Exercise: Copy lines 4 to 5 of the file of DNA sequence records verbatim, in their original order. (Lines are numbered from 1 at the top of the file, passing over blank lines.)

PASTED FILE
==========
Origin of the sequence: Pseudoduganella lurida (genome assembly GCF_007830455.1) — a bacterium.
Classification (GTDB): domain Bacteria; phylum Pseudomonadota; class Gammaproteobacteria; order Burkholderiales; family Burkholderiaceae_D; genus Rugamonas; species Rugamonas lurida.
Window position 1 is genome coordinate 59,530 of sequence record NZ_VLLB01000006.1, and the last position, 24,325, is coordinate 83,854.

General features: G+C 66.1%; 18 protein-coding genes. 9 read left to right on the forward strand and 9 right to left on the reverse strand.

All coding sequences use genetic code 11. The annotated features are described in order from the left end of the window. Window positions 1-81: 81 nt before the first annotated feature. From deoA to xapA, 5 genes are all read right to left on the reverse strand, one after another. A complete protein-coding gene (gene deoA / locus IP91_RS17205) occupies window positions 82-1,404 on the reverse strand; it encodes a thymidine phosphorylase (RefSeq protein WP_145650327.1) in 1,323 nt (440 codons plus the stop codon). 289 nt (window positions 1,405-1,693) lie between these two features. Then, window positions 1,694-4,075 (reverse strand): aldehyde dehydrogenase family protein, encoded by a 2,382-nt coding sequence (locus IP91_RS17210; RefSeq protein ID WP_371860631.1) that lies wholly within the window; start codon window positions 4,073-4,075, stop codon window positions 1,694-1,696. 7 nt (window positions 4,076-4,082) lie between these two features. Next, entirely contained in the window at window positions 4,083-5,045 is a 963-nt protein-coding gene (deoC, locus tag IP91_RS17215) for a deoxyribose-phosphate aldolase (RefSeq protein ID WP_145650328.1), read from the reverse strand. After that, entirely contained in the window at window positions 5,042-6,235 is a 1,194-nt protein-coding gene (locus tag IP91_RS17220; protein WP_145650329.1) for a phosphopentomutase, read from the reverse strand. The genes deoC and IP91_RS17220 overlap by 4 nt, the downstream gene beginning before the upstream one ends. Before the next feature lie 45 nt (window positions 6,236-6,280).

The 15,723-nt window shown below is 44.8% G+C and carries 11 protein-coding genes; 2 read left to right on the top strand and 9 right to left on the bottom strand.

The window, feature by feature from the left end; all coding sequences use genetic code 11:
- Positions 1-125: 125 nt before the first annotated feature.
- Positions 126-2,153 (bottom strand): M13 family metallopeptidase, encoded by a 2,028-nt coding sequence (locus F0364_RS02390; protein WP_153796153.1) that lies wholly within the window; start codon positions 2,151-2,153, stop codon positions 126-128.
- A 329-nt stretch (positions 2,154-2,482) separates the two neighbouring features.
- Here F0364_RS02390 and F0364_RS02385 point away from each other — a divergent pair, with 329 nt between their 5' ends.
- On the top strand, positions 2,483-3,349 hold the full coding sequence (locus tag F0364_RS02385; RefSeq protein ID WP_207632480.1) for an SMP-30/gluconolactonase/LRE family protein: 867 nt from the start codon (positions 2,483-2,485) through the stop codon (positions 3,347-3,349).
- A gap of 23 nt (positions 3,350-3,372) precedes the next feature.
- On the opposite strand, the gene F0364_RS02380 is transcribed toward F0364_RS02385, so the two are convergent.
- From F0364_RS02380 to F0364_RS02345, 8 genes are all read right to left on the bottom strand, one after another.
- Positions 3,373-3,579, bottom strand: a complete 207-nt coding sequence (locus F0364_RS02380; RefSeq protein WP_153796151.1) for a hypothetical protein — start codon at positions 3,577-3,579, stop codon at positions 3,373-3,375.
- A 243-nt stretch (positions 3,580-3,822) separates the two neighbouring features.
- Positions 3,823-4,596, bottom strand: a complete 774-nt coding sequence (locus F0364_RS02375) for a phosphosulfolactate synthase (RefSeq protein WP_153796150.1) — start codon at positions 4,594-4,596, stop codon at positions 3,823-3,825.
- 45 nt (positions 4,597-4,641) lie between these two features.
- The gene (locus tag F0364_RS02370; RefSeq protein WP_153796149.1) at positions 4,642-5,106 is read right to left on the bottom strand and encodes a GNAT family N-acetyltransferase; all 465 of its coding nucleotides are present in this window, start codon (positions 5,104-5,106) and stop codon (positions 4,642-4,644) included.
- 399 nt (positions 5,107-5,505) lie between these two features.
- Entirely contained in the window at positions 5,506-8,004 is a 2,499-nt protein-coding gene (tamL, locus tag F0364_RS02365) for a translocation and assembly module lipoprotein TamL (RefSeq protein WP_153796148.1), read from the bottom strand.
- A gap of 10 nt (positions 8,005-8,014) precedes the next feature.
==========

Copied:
General features: G+C 66.1%; 18 protein-coding genes. 9 read left to right on the forward strand and 9 right to left on the reverse strand.

All coding sequences use genetic code 11. The annotated features are described in order from the left end of the window. Window positions 1-81: 81 nt before the first annotated feature. From deoA to xapA, 5 genes are all read right to left on the reverse strand, one after another. A complete protein-coding gene (gene deoA / locus IP91_RS17205) occupies window positions 82-1,404 on the reverse strand; it encodes a thymidine phosphorylase (RefSeq protein WP_145650327.1) in 1,323 nt (440 codons plus the stop codon). 289 nt (window positions 1,405-1,693) lie between these two features. Then, window positions 1,694-4,075 (reverse strand): aldehyde dehydrogenase family protein, encoded by a 2,382-nt coding sequence (locus IP91_RS17210; RefSeq protein ID WP_371860631.1) that lies wholly within the window; start codon window positions 4,073-4,075, stop codon window positions 1,694-1,696. 7 nt (window positions 4,076-4,082) lie between these two features. Next, entirely contained in the window at window positions 4,083-5,045 is a 963-nt protein-coding gene (deoC, locus tag IP91_RS17215) for a deoxyribose-phosphate aldolase (RefSeq protein ID WP_145650328.1), read from the reverse strand. After that, entirely contained in the window at window positions 5,042-6,235 is a 1,194-nt protein-coding gene (locus tag IP91_RS17220; protein WP_145650329.1) for a phosphopentomutase, read from the reverse strand. The genes deoC and IP91_RS17220 overlap by 4 nt, the downstream gene beginning before the upstream one ends. Before the next feature lie 45 nt (window positions 6,236-6,280).